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Encyclopaedia


Blood pressure (high)

Introduction

Blood pressure (high)

High blood pressure (hypertension) means that your blood pressure is continually higher than the recommended level. It rarely has noticeable symptoms.

Around 30% of people in Wales have high blood pressure but many don't know it. If left untreated, high blood pressure increases your risk of a heart attack or stroke. It is often referred to as a "silent killer". 

The only way of knowing there is a problem is to have your blood pressure measured.

All adults should have their blood pressure checked at least every five years. If you haven’t had yours measured, or you don’t know what your blood pressure reading is, ask your GP to check it for you.

What is high blood pressure?

Blood pressure is measured in millimetres of mercury (mmHg) and it is recorded as two figures:

  • systolic pressure: the pressure of the blood when your heart beats to pump blood out
  • diastolic pressure: the pressure of the blood when your heart rests in between beats, which reflects how strongly your arteries are resisting blood flow

For example, if your GP says your blood pressure is "140 over 90", or 140/90mmHg, it means you have a systolic pressure of 140mmHg and a diastolic pressure of 90mmHg.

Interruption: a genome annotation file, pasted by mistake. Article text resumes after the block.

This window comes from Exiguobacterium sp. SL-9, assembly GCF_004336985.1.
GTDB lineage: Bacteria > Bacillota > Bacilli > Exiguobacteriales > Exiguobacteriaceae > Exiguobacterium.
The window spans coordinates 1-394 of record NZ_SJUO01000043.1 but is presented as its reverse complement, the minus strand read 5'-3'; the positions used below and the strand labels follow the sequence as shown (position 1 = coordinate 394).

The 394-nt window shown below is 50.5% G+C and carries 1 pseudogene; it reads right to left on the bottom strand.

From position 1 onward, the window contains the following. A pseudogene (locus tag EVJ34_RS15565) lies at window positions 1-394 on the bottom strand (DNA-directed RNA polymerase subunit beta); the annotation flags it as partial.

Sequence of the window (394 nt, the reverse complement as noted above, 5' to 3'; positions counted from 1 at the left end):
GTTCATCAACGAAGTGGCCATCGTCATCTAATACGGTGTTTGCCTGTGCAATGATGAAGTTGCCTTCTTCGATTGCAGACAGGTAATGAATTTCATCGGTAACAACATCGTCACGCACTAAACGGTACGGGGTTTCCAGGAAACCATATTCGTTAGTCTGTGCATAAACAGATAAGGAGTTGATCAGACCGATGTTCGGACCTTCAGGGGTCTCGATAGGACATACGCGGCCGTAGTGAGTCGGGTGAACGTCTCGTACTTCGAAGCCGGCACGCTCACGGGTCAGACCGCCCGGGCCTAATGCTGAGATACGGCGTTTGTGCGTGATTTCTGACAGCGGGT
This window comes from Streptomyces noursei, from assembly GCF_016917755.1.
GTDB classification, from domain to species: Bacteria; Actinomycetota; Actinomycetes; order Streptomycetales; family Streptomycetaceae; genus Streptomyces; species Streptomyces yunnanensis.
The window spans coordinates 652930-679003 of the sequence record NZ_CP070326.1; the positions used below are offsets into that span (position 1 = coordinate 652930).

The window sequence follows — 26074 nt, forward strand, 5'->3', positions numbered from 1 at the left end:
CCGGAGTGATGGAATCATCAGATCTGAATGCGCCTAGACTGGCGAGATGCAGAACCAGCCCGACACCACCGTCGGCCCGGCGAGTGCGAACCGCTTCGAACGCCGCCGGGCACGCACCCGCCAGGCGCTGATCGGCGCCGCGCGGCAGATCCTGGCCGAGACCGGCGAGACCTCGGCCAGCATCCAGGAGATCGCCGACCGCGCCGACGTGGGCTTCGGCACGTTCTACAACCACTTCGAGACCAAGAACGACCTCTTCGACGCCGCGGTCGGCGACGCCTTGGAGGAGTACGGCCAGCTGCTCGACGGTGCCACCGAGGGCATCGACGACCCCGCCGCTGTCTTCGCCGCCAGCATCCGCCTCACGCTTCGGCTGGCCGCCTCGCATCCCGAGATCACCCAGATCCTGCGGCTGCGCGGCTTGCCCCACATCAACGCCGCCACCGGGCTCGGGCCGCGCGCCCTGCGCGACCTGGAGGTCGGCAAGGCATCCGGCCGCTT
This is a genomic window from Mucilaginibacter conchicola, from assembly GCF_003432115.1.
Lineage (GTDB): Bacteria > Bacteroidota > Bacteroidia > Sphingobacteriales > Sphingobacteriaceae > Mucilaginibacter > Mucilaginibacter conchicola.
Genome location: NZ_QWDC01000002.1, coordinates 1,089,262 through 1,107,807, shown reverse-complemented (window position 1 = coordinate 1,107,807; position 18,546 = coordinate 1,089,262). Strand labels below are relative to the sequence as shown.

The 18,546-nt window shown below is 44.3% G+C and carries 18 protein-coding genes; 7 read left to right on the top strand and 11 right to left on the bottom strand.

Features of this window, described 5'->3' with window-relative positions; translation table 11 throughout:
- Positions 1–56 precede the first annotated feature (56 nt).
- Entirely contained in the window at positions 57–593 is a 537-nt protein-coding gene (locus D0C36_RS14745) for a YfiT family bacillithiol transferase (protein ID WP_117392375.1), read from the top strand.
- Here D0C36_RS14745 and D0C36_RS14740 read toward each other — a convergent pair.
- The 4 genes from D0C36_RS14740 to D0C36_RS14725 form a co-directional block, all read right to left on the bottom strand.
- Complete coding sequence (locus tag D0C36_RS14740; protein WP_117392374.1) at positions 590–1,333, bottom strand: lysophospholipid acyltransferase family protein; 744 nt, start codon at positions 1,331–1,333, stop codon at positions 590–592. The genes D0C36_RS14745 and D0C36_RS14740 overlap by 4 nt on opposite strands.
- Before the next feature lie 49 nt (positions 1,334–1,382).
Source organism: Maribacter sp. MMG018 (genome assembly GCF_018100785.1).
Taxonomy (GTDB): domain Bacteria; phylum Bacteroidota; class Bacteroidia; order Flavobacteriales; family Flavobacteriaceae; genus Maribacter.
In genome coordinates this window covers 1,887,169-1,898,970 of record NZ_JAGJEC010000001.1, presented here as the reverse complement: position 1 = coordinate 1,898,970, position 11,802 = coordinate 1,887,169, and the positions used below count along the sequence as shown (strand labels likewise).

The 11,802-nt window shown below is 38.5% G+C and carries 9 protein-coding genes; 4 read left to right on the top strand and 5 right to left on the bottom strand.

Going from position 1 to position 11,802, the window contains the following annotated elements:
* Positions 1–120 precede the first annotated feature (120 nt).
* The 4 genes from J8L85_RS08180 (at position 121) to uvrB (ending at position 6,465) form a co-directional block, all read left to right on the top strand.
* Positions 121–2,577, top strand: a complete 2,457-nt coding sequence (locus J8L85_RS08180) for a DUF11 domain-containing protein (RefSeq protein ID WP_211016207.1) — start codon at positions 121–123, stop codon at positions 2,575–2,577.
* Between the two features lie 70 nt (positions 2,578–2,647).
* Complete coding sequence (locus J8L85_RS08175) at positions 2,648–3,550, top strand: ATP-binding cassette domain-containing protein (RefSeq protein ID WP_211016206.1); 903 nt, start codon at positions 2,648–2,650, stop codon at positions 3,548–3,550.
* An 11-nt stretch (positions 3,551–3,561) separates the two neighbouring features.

You are said to have high blood pressure (medically known as hypertension) if readings on separate occasions consistently show your blood pressure to be 140/90mmHg or higher.

A blood pressure reading below 130/80mmHg is considered to be normal.

Who is most at risk?

Your chances of having high blood pressure increase as you get older. There is often no clear cause of high blood pressure but you are at increased risk if you:

  • are overweight
  • have a relative with high blood pressure
  • smoke
  • are of African or Caribbean descent
  • eat too much salt
  • don't eat many fruit and vegetables
  • don't do enough exercise
  • drink too much coffee (or other caffeine-based drinks)
  • drink too much alcohol
  • are aged over 65

If you fall into any of the groups listed above, consider making changes to your lifestyle to lower your risk of high blood pressure. Also consider having your blood pressure checked more often, ideally about once a year.

Prevention and treatment

You can take steps to prevent high blood pressure by:

  • losing weight if you need to